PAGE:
Rabbi Yehudah “Tochukwu” ben Shomeyr
Romans 9:6-11, Heb. 12:14-17
Memory Verses: Gen. 26:12-13, Mal. 2:2, Rom. 9:8
Gen.25:9, 21-23, 28:1-2, 7-9
Isaac and Ishmael, Jacob and Esau represent what is called in Hebrew the Yetzar Tov (the Good Inclination) and the Yetzar Hara (the Bad or Evil Inclination). Just as we read that Isaac and Ishmael were subject to and obeyed Abraham their father and Jacob and Esau likewise obeyed Isaac their father and thus the in same way, the Good and the Bad inclination are subject to God. I say Bad because such Inclination isn’t innately evil because it is from God. The Inclination is not evil, it just has the potential, if we let it to make evil decisions. For example, hunger becomes gluttony or starvation becomes theft.
Isaac and Jacob are like the Good Inclination. Ishmael and Esau are like the Band Inclination. Ishmael and Esau were not bad guys necessarily, just cantankerous and stubborn and learned things the hard way, usually putting self before God.
Isaac and Jacob ultimately wanted to please and obey their father, Ishmael and Esau did also, but reluctantly, they seemed to want to do what they wanted to do, but never the less conceded to obey their father but in an indirect, minimal or less than perfect way, or even after the fact. The Bad Inclination is the desire to fill a legitimate need in an illegitimate way. The Bad Inclination wants to put our ways first and God’s ways second.
The Good Inclination is there to help us please Our Father YHWH and the Bad Inclination does tend to appeal to our flesh, while the whole time still desires, though reluctantly, to do God’s will, or find alternative or indirect ways to do God’s will that is permissible but not perfect or beneficial. The Bad Inclination allows us, if we let it, to see and envision the negative, less than perfect and or troubled and complicated outcome of a decision aimed at satisfying self and so in its own way prods us back to the ways of God. The Good Inclination is like the school of discipline and the Bad Inclination is like the school of Hard Knocks. Both end up learning the same lesson; one is by positive reinforcement, and the other by negative reinforcement. The problem lies in the self-deception in thinking we can get away with pleasing ourselves without entangling consequences and blame the Bad Inclination when one gets in trouble. So the Bad Inclination is employed by God in order to make us stronger if we allow it, by practicing restraint and resistance.
In a way, we are like little children who want candy, (nothing wrong with candy in and of itself) but our parents want us to eat our vegetables. The Good inclination promptly acknowledges that our parents love us and have our best interests in mind, and we find when we willingly and joyfully obey we get the candy afterwards, making Godly and fleshly satisfaction unified and complete and kosher. The Bad Inclination on the other hand, desires the candy, thinking of immediate self-gratification and is willing to reluctantly eat he least amount of vegetables necessary, but won’t like it, in order to get the candy. Our free will is like a judge, weighing he pros and cons of the Good and Bad and acting on it. If we choose Bad, we may decide to forgo the vegetables all together, even though the Bad would say, do it anyway, even though you won’t like it, and gorge on the candy and then get sick and say, “I should have ate the vegetables.” Hence, satisfying a sweet tooth becomes gluttony. Lesson learned the hard way, so the next time we’d eat the vegetables and then get the candy; bypassing the nasty stomach ache of the last time.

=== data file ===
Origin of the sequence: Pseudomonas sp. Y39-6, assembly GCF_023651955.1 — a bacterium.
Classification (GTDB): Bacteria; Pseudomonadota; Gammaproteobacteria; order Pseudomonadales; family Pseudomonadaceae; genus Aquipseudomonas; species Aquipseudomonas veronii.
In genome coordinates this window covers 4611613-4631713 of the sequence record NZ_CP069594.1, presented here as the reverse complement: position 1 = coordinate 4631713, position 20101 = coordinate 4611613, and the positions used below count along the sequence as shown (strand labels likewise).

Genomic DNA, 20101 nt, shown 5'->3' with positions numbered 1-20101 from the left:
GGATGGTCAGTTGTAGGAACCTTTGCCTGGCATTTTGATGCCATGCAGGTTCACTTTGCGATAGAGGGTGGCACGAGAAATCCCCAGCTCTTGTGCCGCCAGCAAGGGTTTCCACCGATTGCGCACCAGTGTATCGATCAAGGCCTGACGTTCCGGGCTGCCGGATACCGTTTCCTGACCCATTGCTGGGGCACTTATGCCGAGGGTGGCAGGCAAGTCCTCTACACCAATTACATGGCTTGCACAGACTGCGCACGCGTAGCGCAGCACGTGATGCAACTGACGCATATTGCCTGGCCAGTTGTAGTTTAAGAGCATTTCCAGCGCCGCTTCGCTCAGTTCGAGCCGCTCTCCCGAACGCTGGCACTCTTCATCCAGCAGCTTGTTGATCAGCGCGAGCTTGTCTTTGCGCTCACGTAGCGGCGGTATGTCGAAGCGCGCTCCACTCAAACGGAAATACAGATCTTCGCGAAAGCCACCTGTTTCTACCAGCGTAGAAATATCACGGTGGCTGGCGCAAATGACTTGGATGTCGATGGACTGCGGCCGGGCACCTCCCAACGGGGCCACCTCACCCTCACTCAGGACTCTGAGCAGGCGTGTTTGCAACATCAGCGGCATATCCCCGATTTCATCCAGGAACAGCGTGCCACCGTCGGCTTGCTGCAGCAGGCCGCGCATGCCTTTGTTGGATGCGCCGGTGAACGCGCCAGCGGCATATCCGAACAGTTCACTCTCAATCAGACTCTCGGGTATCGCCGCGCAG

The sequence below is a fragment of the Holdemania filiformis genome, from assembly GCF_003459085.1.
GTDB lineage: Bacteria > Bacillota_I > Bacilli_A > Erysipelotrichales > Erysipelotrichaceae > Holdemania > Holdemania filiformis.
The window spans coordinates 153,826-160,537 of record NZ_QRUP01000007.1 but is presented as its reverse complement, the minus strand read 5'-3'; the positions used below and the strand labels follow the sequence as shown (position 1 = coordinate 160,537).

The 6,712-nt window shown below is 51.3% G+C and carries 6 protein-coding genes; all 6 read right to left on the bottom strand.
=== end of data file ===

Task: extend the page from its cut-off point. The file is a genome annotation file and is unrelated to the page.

The Bad Inclination, if we allow it, causes us strengthen our self-control, resolve and will to do what is right.
Mal. 1:2-3, Romans 9:6-16
Continuing the theme of the Good and Bad Inclination, we can see this verse from the standpoint that God didn’t literally “hate” Esau, but if we read carefully and take Genesis and Malachi in proper context, we see that God loved the ways of Jacob and hated the ways of Esau. I can have two sons and love them both equally, but I can love or approve of how one does things over the other. One can be straight and the other a homosexual. I still love them both but could only love the ways of one and hate the ways of the other. Because Esau’s ways were not godly but fleshly and thus not perfect, we see him and his descendants suffer the consequences of poor decision making.
Esau representing the Bad Inclination; puts self before God, only later to weigh and regret the consequences of such actions.
“Abba YHWH Elohim, train us to use the Bad Inclination and or temptations when they come along to cause us to look at the consequences instead of focusing on self-gratification so that we can end up making good choices that please You and better ourselves. And remind us that poor decisions lies souly on us. You never accept the excuse, “The Devil made me do it.”
In Yeshua’s Name, Amen!”